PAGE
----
Long before The Obamas became the first Black presidential family, the original Black residents of 1600 Pennsylvania have been all but forgotten. That is, until Associated Press reporter Jesse J. Holland set out to uncover the history behind the slaves of the White House. While covering President Barack Obama’s first presidential campaign, Holland realized that the stories of the first Black inhabitants had yet to be told:
“We had always talked about the history of Obama possibly becoming the first black president of the United States, but I knew Obama couldn’t have been the first black man to live in the White House,” Holland told The Smithsonian Magazine. “Washington, D.C. is a southern city and almost all mansions in the South were constructed and run by African Americans. So I said to myself, I want to know who these African American slaves were who lived in the White House.”
As only a couple of White House slaves ever had written anything, Holland needed to read between the lines of various presidential memoirs in order to create one coherent story. During his research, Holland was surprised at the way in which the presidents referred to their slaves: “servants,” “staff,” “employees.” Oddly enough, the word “slaves” was never reportedly used by any president during that time. Once Holland discovered this vital fact, he realized the information he needed was more readily available than he had previously thought. Nevertheless, he states that many stories have been lost simply because the United States did not value the accounts of slaves.
Holland believes that learning about the details of the presidents’ relationships with their slaves will give readers a greater insight into the lives of the men who ran the nation.
“This helps us understand presidents’ policies when it came to slavery and race relations at this time,” he explained. “If they said something publicly but did something else privately, it gives us insight into who they are.”
The following is an excerpt detailing part of the relationship that Thomas Jefferson had with one of his slaves, Joseph Fossett.
Joseph Fossett was not allowed to see his wife once Jefferson took her away from Monticello and to the nation’s capital. This led to a confrontation with Jefferson, and the only arrest of an escaped slave on White House grounds.
Edy was pregnant with the first of her ten children when she arrived at the White House, one of three children she would bear while in the executive mansion. Only two would survive, however, leading to the belief that Edy and her children were ill during part of her stay in Washington. It would take word of something like that to make her husband, Joseph, do what he did.
Fossett was foreman of the Monticello blacksmith shop, a prestigious job on the plantation, and as a Hemings, he led a much more charmed life than most of the other plantation slaves. But word reached Monticello that Edy or their child, who was reaching its second birthday in 1808, was sick.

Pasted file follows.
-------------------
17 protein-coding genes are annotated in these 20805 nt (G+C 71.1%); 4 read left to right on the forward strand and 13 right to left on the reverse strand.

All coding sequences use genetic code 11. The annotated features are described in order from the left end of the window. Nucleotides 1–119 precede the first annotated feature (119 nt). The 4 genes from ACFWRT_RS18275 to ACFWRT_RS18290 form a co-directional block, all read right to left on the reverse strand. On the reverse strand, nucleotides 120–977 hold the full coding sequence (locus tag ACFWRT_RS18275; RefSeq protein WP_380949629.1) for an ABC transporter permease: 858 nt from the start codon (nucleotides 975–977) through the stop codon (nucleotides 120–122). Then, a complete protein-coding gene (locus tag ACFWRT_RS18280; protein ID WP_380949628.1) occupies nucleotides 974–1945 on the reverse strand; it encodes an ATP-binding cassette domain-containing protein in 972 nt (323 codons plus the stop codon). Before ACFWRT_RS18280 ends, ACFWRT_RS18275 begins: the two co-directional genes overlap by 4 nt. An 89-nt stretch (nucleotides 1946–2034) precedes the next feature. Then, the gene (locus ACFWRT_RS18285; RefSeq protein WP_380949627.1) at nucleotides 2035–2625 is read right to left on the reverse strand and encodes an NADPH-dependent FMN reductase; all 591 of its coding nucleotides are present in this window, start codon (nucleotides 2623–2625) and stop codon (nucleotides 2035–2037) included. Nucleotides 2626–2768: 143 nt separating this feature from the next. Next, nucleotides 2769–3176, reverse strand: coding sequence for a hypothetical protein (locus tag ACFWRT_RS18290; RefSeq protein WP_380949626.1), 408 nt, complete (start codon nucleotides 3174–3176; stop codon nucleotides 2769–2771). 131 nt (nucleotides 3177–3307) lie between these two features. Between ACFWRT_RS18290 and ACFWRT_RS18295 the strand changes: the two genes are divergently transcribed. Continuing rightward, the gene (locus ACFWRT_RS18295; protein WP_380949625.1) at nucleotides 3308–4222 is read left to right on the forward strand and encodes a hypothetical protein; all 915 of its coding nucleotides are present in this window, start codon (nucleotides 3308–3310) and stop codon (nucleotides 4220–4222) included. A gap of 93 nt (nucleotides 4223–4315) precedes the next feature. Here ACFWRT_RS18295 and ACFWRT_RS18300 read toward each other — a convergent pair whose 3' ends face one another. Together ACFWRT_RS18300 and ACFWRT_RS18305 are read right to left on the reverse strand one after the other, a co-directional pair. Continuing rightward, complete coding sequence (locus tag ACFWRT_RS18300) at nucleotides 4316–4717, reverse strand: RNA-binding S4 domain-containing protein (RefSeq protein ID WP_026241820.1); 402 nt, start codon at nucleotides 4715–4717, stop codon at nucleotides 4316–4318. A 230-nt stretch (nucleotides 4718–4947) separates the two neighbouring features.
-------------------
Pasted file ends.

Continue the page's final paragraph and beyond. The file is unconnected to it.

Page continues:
Either Fossett asked for permission to come to Washington and was denied by Jefferson (a likely scenario, because records show the child had whooping cough and Jefferson likely did not want the contagious disease taken back to his plantation by an anxious father) or Fossett simply didn’t ask. Either way, one day Fossett abandoned the blacksmith shop and disappeared, much to the consternation of the Monticello foreman and apparently Jefferson.
Jefferson knew where Fossett had gone, however. In a July 31 letter to Joseph Dougherty, his Washington agent, Jefferson described Fossett as a “young mulatto man . . . 26 years of age, who ran away from here the night of the 29th.” To Jefferson, Fossett had no reason to run, saying he left “without the least word of difference with anybody, and indeed having never in his life received a blow from any one.”
Like many southern slave owners, Jefferson did not formally acknowledge slave marriages, but he knew about the slave relationships among his people.
“We know he has taken the road towards Washington,”Jefferson said. “He may possibly trump up some story to be taken care of at the President’s House till he can make up his mind which way to go, or perhaps he may make himself known to Edy only, as he was formerly associated with her.”
On August 3, 1806, Fossett was arrested on the White House lawn, having made the 120-mile journey in four days. He was caught sneaking out of the White House after spending the night there with Edy. “I took him immediately & brot. him to Mr. Perry & has him now in jail. Mr. Perry will start with him tomorrow for Monticello,” Dougherty reported to Jefferson.
Fossett was jailed in a nearby prison for a few days, and then sent back to Monticello, where he would have to wait two years before seeing his wife again at the end of the Jefferson presidency.
For more information about The Invisibles, check out Jesse J. Holland.